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  • University of Alberta (Education North) 11210 87 Avenue Northwest Edmonton, AB, T6G 2T9 Canada (map)

The Literacy Situation: Education and the Dispersal of Politics

The human subject — as a bounded corporeal and autopoietic entity — is presumed in virtually all disciplinary accounts of education, and indeed in political thought more broadly. This talk will pressure this presumption, arguing that a range of forces have articulated politics at levels “below” the subject (in affect, nonconscious perception, neurological plasticity) and “beyond” it in systems of economy and population management that take shape largely through computational practice. The individual human becomes less a phenomenological and political solidity than an after-effect of distributed processes happening at different levels.

Taking as my point of departure the role of literacy rates in Human Development Index (understood as a more “humane” approach to macro-economics than the more narrow Gross National/Domestic Product index), I argue that education today is about the distribution of resources and energies below and beyond the subject, but which have the crucial effect of exacerbating racist, colonialist, and heterosexist political ecologies – often, as Michelle Murphy notes, without recourse to any explicit language about gender, race, or geopolitics. I draw principally on feminist work on data and ahuman politics to argue for a shift in focus from persons engaged in educational events to attunement to what I call “educational situations” as diffuse sites of more-than-human political contact from which “humans” (and those marked as inhuman or less-than-human) are generated.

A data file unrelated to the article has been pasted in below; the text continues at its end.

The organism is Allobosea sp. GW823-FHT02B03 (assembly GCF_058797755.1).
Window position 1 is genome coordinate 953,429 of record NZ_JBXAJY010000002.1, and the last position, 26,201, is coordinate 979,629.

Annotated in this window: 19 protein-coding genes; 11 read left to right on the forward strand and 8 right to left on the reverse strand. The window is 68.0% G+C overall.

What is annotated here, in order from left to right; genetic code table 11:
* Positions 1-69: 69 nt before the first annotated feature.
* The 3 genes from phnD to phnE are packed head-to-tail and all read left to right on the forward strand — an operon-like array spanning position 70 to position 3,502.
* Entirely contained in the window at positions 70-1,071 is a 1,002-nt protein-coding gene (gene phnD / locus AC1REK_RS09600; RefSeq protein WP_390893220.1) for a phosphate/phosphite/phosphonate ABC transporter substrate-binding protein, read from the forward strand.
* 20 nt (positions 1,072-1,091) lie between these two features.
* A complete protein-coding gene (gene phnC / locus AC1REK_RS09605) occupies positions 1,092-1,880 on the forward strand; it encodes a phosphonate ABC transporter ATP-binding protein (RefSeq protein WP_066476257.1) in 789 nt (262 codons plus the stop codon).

Nathan Snaza teaches English literature, gender studies, and educational foundations at the University of Richmond, USA. He is the author of Animate Literacies: Literature, Affect, and the Politics of Humanism (Duke UP, 2019) and co-editor of Pedagogical Matters: New Materialisms and Curriculum Studies (Peter Lang, 2016) and Posthumanism and Educational Research (Routledge, 2014).